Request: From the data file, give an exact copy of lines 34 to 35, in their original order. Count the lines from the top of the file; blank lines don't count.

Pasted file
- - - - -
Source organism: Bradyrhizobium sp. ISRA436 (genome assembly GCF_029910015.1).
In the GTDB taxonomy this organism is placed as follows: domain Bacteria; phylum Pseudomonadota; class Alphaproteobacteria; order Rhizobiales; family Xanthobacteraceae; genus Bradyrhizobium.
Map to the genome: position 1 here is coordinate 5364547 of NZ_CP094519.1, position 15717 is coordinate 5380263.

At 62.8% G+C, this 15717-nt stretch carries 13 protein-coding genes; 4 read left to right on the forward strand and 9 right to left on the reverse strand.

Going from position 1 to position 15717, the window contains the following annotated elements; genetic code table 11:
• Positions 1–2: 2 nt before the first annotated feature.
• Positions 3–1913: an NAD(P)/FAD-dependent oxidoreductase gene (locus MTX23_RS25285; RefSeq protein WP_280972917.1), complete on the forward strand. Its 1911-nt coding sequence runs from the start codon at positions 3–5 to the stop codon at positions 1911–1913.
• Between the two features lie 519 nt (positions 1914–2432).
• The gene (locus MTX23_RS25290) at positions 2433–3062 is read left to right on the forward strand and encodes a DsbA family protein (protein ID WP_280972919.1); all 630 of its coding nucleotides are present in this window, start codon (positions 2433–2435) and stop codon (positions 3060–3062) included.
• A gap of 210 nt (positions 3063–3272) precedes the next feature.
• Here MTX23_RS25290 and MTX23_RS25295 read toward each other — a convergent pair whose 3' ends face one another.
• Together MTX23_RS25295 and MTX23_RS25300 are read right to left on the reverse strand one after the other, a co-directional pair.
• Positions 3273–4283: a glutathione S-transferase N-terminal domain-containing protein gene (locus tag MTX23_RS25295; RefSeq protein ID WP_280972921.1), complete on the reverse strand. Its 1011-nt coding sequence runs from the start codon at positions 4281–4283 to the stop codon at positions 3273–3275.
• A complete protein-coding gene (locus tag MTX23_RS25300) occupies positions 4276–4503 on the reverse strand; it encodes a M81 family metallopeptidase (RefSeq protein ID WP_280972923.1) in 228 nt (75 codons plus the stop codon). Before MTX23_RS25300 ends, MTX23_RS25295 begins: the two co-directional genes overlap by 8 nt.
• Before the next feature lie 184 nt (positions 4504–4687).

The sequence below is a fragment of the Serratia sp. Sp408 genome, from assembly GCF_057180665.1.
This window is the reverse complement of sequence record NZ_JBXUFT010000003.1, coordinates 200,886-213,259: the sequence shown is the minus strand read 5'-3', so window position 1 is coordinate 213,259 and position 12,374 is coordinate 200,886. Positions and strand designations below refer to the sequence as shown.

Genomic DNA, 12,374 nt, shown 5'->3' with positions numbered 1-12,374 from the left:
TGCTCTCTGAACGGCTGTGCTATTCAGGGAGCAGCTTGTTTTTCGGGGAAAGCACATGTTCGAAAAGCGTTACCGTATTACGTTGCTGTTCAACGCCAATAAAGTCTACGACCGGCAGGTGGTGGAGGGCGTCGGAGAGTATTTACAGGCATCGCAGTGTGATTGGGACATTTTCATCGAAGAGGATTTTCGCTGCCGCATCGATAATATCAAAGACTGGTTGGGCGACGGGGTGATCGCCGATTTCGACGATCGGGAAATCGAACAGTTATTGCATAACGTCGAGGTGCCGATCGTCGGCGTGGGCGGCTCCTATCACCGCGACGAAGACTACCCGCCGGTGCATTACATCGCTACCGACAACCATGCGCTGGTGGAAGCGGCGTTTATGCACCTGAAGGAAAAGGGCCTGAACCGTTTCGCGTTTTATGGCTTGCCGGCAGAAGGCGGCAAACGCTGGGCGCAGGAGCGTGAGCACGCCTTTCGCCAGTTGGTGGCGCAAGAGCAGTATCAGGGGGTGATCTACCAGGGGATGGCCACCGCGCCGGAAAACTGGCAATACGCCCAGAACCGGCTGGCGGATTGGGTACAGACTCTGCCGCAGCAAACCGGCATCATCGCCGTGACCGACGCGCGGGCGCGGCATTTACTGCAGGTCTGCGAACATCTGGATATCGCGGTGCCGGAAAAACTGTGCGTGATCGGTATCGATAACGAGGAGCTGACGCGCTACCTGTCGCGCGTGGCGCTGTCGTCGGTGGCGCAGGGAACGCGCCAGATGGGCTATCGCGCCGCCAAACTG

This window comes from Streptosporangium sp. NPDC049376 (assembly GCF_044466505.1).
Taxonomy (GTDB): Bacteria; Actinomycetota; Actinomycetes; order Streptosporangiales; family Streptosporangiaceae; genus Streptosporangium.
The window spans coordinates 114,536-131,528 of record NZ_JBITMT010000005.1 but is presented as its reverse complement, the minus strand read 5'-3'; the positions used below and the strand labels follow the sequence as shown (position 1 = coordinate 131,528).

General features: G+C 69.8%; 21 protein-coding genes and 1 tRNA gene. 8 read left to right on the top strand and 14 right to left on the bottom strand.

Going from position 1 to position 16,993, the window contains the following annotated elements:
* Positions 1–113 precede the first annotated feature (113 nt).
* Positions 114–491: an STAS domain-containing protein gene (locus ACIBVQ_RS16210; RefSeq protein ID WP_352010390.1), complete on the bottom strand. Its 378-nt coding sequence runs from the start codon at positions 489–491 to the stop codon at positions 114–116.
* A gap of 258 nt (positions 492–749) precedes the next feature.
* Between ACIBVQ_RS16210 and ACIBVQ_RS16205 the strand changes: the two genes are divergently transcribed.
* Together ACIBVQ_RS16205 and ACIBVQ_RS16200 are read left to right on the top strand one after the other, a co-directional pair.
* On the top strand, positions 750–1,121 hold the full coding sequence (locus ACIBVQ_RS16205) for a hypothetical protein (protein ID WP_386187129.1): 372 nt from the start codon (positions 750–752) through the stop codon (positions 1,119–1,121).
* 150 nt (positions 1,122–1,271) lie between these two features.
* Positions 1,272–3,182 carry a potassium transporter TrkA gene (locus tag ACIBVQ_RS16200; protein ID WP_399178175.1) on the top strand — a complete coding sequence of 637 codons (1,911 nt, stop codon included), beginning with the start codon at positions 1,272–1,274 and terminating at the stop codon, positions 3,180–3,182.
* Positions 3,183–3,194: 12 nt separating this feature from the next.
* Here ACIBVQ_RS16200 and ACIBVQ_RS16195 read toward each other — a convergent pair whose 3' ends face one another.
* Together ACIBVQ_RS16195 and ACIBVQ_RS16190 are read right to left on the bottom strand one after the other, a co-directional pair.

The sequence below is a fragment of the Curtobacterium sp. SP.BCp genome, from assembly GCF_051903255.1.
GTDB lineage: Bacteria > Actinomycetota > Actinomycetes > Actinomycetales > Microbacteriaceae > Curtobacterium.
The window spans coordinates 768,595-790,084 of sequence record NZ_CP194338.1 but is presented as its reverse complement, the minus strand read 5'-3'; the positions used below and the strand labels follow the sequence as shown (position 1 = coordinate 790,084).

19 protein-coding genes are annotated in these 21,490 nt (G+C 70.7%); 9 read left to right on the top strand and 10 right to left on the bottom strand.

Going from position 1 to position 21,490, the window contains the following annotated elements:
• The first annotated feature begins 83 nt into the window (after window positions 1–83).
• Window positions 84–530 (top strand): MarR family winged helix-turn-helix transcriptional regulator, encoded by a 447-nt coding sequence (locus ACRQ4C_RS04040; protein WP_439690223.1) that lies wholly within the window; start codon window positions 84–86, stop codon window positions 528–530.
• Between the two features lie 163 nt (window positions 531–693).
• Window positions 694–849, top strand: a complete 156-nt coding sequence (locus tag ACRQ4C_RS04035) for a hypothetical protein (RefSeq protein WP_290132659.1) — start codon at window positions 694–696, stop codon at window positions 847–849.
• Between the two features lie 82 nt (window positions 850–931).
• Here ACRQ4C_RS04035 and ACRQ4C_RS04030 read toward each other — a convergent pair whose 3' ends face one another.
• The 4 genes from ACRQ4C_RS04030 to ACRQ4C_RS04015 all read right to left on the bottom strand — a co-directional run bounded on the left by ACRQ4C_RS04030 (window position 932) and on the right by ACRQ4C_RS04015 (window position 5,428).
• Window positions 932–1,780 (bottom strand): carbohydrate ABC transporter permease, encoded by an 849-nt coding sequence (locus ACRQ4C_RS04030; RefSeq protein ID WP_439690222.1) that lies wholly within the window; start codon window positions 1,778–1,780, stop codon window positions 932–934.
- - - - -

* Here ACIBVQ_RS16200 and ACIBVQ_RS16195 read toward each other — a convergent pair whose 3' ends face one another.
* Together ACIBVQ_RS16195 and ACIBVQ_RS16190 are read right to left on the bottom strand one after the other, a co-directional pair.